12 November

High resolution gene expression maps of Caenorhabditis elegans

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Researchers of the Korswagen group and the Van Oudenaarden group have generated a valuable resource to study genome wide spatial gene expression patterns in the nematode C. elegans. Using this resource, they have identified novel genes involved in male fertility. The researchers have published their findings in Developmental Cell.

The development of the small nematode, or roundworm, C. elegans has been very well characterized and the origin of each cell is precisely known, making it a powerful model to study development, nervous system function and physiology. During the past decades, genetic studies have identified many of the genes that are involved in these processes. However, to obtain more detailed insight into the gene expression programs that underlie the specialization of different cells and tissues, a comprehensive overview of gene expression patterns is needed.

The Korswagen and Van Oudenaarden groups have jointly developed a high resolution in silico resource of gene expression along the antero-posterior axis in C. elegans. By using and further refining a technique that was developed at the Hubrecht Institute, called tomo-seq, the researchers were able to map the expression of the majority of genes along the antero-posterior body axis of C. elegans. To do this, young adult animals were sectioned head to tail into very thin slices, from which the RNA was extracted for sequencing. Next, sequence information from the individual slices was put back into the right order to generate antero-posterior gene expression maps.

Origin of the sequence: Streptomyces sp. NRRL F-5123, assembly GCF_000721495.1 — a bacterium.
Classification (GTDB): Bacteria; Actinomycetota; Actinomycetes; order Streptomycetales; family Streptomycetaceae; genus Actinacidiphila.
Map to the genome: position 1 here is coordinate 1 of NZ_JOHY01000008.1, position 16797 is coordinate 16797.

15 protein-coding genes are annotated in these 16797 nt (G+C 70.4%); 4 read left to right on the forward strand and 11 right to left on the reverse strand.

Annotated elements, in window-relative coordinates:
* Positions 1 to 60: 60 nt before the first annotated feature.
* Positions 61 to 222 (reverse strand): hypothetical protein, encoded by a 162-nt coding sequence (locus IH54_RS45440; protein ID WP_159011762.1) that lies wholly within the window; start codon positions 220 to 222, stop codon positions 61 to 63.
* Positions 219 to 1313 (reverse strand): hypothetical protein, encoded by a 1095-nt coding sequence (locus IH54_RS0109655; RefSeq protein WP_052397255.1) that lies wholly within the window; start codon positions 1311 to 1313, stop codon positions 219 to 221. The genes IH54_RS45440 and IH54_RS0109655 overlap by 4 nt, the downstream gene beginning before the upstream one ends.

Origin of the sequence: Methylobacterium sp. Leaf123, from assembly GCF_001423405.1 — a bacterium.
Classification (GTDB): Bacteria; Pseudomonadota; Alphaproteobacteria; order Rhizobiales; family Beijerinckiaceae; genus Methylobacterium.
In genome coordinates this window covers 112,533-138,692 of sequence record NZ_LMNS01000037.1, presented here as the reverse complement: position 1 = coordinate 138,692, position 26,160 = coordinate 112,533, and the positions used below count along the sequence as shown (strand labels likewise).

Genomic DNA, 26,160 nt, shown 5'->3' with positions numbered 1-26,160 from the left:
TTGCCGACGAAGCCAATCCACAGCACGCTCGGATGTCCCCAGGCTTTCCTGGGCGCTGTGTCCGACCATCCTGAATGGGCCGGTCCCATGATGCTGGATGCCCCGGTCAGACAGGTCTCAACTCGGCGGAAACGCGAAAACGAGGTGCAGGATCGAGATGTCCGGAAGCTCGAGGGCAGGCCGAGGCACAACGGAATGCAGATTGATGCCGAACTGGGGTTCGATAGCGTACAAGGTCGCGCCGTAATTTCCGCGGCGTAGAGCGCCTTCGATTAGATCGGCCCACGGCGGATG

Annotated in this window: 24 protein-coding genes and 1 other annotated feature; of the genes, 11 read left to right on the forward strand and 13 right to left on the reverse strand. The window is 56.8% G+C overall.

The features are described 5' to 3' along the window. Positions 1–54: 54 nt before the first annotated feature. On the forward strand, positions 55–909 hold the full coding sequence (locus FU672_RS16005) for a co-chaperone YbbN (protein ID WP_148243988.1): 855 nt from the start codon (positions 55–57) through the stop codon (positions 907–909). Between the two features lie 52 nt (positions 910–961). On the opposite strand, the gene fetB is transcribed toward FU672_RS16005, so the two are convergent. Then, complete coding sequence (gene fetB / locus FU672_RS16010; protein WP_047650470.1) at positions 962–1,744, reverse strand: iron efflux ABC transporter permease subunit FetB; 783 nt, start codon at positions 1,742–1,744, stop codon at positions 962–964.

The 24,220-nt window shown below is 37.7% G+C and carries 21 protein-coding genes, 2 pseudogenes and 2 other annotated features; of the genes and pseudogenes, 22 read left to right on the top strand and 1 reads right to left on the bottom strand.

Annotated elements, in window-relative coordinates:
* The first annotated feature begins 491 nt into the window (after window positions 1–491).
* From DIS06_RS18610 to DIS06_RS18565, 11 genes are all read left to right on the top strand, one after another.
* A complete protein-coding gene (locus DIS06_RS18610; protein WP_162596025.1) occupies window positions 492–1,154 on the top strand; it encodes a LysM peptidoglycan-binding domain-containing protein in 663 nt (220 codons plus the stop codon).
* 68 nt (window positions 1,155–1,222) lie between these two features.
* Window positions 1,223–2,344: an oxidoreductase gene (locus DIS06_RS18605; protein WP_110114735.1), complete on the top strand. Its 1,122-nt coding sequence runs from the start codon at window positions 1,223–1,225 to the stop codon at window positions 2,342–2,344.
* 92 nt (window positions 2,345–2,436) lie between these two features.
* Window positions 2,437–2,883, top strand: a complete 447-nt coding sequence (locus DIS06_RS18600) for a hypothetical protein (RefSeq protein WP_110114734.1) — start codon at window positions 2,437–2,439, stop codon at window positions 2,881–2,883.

To explore the expression maps, the researchers developed computational methods to discover region and tissue-specific genes. They used these tools to describe gene expression programs of the major tissues and organs, but focused on one key question: what are the differences between male and hermaphrodite sperm, and what is the role of the male reproductive tract in male fertility.

A population of C. elegans is mostly hermaphroditic, which means that the animals have generated sperm cells that are used to fertilize their own oocytes. However, there are also males and when these mate with hermaphrodites, their sperm outcompete the sperm cells of the hermaphrodite. Why male sperm is dominant over hermaphrodite sperm is still largely unknown, but may be linked to the larger size and increased migration speed of male sperm cells. By generating and comparing gene expression maps of hermaphrodites and males, the researchers were able to identify male specific sperm genes that likely play an important role in this process. Moreover, they also identified genes that are specifically expressed in the male reproductive tract. Interestingly, these include secreted proteins that are required for male fertility, indicating that these are novel seminal fluid components that are required for normal sperm physiology.

What makes spatial transcriptomics especially powerful in C. elegans is the invariant anatomy of the animal. Because cells are always at the same position, expression maps from different animals can be precisely aligned and compared. This will open up new possibilities for studying the effect of mutations or other perturbations on the global gene expression landscape.

Spatial transcriptomics of C. elegans males and hermaphrodites identifies sex-specific difference in gene expression patterns. Annabel Ebbing, Ábel Vértesy, Marco C. Betist, Bastiaan Spanjaard, Jan Philipp Junker, Eugene Berezikov, Alexander van Oudenaarden and Hendrik C. Korswagen. Developmental Cell 2018.

Gene expression resource: http://celegans.tomoseq.genomes.nl/

 

Rik Korswagen is group leader at the Hubrecht Institute and professor of Molecular Developmental Genetics at Utrecht University.

 

Alexander van Oudenaarden is director of the Hubrecht Institute, group leader and professor of Quantitative Biology of Gene Regulation at the University Medical Center Utrecht and Utrecht University.